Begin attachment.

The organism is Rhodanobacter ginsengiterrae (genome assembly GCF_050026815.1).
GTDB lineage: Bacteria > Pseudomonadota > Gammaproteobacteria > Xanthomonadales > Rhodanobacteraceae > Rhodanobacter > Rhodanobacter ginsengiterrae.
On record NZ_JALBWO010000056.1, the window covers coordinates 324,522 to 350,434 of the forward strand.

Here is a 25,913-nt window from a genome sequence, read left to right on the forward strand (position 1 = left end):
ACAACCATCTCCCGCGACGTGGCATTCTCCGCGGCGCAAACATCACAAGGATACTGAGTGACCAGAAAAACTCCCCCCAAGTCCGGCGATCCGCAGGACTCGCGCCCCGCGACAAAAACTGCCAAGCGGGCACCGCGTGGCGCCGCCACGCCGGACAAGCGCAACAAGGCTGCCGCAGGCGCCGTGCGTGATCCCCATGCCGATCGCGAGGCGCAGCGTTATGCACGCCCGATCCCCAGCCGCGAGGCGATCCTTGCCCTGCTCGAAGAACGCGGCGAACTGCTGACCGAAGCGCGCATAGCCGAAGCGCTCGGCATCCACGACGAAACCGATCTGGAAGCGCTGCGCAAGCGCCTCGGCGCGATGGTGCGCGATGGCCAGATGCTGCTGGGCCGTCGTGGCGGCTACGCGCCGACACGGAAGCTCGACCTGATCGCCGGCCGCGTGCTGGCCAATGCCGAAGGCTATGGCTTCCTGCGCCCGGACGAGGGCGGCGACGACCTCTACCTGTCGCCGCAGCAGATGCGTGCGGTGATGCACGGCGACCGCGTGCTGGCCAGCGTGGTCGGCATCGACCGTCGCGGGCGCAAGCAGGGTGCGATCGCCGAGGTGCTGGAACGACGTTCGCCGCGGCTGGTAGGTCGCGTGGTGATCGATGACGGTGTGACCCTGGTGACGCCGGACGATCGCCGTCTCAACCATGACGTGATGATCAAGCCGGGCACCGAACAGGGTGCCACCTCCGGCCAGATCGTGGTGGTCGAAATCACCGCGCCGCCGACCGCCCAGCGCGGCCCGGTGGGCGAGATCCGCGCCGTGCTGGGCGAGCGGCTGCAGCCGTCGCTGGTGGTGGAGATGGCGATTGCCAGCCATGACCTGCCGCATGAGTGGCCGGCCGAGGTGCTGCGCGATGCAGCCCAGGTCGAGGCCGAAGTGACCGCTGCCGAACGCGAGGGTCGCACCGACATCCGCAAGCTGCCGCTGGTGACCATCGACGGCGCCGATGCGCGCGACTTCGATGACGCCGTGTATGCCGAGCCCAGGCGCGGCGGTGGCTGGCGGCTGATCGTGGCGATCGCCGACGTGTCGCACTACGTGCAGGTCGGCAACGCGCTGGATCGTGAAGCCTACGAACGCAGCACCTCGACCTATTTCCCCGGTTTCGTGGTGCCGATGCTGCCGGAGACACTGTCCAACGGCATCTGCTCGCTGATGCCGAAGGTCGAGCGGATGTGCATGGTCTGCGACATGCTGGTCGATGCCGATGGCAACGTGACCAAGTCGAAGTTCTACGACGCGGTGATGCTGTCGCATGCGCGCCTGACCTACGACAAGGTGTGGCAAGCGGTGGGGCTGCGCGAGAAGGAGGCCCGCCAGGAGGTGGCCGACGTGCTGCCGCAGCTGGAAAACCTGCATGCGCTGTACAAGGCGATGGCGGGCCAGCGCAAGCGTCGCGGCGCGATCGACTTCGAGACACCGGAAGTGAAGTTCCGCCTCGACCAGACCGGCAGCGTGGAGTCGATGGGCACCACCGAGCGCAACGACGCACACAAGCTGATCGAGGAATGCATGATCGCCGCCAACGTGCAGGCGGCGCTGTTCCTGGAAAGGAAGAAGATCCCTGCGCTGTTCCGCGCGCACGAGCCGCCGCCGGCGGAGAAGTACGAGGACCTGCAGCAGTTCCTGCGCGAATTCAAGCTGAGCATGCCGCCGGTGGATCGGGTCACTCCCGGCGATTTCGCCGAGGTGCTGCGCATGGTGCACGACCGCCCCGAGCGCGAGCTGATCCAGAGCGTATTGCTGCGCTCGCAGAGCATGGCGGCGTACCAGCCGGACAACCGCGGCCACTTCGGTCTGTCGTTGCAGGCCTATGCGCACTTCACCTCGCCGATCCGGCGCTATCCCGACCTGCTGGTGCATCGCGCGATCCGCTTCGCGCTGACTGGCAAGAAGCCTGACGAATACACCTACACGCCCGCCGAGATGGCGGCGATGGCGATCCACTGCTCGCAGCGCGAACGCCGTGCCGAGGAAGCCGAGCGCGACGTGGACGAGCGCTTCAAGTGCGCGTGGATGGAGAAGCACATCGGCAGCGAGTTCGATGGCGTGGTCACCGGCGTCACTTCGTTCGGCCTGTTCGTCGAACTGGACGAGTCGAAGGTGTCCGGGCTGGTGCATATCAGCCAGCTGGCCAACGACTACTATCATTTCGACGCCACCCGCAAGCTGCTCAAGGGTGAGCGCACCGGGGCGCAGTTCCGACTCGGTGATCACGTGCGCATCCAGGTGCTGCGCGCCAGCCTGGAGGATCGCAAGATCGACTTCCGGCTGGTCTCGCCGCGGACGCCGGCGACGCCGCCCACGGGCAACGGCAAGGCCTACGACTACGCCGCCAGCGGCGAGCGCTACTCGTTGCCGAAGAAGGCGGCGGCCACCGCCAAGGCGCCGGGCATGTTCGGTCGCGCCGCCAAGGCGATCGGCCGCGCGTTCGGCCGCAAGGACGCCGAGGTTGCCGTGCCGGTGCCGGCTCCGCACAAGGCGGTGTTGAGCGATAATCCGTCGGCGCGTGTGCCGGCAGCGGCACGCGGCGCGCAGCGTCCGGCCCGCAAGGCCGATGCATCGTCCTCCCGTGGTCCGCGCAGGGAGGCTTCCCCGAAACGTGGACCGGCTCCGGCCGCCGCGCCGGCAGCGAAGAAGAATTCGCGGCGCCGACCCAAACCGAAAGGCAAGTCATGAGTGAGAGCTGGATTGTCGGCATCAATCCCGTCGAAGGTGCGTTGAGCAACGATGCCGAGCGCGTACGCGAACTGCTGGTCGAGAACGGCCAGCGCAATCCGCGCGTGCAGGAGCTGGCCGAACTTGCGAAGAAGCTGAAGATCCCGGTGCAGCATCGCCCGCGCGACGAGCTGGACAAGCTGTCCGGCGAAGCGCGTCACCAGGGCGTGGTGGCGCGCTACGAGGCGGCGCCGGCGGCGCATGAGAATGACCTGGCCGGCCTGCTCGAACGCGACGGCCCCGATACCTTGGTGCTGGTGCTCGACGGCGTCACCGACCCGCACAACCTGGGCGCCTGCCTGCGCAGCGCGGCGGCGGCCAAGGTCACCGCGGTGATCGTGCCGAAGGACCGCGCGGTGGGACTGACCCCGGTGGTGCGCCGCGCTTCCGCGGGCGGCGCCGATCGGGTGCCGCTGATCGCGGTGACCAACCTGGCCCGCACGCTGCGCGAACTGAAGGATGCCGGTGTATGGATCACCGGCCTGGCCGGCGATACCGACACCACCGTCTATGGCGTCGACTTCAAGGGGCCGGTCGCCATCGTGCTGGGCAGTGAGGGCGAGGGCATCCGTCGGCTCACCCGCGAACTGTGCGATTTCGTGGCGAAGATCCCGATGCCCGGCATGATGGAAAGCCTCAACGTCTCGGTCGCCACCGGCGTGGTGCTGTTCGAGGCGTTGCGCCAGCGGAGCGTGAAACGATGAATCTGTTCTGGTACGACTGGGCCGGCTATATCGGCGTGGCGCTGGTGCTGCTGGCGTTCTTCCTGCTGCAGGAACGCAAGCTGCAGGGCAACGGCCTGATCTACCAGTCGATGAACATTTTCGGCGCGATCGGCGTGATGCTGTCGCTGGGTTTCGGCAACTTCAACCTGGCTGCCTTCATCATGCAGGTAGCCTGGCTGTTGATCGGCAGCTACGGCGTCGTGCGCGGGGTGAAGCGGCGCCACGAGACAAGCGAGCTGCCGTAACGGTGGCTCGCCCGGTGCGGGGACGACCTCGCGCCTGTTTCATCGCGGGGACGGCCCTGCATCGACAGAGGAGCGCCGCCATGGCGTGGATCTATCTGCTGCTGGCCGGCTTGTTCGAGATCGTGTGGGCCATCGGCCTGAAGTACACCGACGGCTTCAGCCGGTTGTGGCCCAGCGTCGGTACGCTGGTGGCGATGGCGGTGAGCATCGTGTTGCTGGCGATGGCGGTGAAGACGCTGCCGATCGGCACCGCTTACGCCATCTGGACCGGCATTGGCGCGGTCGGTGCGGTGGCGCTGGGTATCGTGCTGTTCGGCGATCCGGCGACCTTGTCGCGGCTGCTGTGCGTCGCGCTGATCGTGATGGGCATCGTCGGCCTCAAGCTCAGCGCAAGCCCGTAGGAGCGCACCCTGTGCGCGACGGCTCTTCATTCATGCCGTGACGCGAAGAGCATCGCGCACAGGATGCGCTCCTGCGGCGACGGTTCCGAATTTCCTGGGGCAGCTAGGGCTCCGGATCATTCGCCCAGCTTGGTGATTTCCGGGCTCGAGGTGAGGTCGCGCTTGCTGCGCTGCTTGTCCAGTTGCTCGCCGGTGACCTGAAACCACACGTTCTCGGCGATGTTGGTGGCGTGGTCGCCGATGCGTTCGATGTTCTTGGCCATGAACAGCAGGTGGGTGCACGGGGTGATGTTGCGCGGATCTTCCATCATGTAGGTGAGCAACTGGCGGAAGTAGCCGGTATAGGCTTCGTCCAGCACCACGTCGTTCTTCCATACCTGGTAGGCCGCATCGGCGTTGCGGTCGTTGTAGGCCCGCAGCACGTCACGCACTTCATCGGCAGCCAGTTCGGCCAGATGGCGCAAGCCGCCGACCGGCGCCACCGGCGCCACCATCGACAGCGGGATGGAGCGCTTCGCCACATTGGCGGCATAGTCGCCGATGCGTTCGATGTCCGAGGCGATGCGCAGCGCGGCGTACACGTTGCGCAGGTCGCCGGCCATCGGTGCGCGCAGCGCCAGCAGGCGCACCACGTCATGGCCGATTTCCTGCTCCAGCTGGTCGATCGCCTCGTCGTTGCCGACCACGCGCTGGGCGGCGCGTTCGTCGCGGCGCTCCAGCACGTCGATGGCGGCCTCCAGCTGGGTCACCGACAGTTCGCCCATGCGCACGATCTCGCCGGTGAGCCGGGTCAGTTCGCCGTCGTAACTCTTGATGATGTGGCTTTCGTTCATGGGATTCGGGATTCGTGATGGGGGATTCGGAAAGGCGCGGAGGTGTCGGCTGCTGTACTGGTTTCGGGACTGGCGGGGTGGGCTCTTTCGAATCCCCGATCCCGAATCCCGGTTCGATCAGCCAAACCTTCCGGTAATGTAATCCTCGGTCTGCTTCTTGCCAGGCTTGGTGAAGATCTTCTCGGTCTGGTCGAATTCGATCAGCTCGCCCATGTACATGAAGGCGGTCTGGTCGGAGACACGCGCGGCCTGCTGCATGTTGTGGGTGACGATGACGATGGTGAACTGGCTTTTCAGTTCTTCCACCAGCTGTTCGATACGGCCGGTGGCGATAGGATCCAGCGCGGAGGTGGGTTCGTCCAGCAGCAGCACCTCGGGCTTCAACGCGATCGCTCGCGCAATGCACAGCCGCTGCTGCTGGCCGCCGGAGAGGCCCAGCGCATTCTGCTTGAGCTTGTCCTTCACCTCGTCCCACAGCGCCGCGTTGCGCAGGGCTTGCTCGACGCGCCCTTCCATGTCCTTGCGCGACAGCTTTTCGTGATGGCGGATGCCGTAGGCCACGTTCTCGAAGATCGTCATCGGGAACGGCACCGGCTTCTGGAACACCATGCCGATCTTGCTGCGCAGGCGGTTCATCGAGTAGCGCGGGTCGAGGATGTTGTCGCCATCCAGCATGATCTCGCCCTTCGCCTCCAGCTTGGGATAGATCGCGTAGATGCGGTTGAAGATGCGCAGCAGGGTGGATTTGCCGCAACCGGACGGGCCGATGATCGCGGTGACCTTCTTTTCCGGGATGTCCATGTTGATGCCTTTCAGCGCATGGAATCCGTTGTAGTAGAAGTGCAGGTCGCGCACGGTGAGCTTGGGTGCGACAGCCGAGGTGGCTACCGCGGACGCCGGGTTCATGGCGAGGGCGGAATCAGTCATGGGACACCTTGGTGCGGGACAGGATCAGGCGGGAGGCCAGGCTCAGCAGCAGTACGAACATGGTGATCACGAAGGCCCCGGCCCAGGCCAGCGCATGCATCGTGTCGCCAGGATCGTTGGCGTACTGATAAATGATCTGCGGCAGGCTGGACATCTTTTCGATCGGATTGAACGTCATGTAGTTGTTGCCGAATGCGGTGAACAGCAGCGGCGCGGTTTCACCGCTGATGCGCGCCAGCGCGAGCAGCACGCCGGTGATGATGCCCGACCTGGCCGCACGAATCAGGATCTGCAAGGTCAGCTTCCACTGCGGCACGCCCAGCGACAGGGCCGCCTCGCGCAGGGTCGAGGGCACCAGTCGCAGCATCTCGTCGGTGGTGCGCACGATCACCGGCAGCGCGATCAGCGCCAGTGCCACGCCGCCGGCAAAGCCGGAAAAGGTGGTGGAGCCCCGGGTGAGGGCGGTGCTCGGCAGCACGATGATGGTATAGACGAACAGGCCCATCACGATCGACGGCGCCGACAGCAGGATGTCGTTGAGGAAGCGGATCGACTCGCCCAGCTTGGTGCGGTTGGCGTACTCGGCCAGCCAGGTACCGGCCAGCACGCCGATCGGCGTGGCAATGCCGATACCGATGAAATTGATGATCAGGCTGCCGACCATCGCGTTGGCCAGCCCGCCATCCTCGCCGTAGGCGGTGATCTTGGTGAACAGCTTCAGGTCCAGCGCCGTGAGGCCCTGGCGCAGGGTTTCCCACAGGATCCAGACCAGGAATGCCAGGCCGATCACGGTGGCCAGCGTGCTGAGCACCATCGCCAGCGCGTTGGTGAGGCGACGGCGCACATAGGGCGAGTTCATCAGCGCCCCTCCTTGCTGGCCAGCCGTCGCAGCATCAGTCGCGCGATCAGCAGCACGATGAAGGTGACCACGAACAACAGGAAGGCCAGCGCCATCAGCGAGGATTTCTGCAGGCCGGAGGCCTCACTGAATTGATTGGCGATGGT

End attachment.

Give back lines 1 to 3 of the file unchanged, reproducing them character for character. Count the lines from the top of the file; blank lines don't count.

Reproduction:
The organism is Rhodanobacter ginsengiterrae (genome assembly GCF_050026815.1).
GTDB lineage: Bacteria > Pseudomonadota > Gammaproteobacteria > Xanthomonadales > Rhodanobacteraceae > Rhodanobacter > Rhodanobacter ginsengiterrae.
On record NZ_JALBWO010000056.1, the window covers coordinates 324,522 to 350,434 of the forward strand.